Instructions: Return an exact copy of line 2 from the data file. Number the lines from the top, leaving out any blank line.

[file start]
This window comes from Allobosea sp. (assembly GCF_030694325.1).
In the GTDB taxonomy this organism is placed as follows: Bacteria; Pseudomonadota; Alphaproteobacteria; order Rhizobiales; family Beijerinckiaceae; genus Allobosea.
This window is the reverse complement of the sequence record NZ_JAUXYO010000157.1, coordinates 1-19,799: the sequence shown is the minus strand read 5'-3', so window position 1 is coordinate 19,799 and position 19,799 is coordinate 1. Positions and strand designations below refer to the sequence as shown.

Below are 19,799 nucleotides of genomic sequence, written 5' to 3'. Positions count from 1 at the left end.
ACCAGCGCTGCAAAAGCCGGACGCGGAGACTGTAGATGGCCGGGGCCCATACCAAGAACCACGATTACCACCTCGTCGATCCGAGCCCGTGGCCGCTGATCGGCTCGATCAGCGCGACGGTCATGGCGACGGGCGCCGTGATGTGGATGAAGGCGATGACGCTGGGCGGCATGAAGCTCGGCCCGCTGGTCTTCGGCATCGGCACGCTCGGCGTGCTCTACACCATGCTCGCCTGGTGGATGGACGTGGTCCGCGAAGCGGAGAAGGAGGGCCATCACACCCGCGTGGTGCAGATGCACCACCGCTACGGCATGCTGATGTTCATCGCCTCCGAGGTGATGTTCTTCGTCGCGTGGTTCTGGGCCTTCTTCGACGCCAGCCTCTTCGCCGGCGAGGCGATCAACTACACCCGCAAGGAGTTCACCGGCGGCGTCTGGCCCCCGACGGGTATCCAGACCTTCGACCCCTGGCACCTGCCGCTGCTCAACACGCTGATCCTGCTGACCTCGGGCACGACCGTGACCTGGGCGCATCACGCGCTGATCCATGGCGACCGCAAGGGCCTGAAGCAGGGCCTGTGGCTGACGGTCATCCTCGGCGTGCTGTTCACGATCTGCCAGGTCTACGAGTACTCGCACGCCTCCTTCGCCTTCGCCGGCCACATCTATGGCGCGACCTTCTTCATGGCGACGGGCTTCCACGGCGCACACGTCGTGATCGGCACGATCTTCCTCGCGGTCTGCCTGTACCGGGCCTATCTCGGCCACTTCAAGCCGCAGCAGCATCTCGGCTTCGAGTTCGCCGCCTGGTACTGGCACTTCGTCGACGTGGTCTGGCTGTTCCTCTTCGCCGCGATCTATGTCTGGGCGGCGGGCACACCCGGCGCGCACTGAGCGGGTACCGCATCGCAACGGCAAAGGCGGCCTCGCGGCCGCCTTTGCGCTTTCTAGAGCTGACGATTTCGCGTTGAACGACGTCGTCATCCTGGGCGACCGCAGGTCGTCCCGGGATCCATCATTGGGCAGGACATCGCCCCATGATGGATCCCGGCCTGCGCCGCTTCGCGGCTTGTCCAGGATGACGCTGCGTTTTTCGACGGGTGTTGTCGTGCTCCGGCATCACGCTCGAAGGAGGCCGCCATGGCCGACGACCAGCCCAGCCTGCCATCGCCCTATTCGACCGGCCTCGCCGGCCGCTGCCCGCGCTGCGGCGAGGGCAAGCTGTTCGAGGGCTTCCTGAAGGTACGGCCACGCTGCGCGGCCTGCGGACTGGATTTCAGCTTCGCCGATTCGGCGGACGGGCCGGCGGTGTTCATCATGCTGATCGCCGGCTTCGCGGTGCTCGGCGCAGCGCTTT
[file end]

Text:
In the GTDB taxonomy this organism is placed as follows: Bacteria; Pseudomonadota; Alphaproteobacteria; order Rhizobiales; family Beijerinckiaceae; genus Allobosea.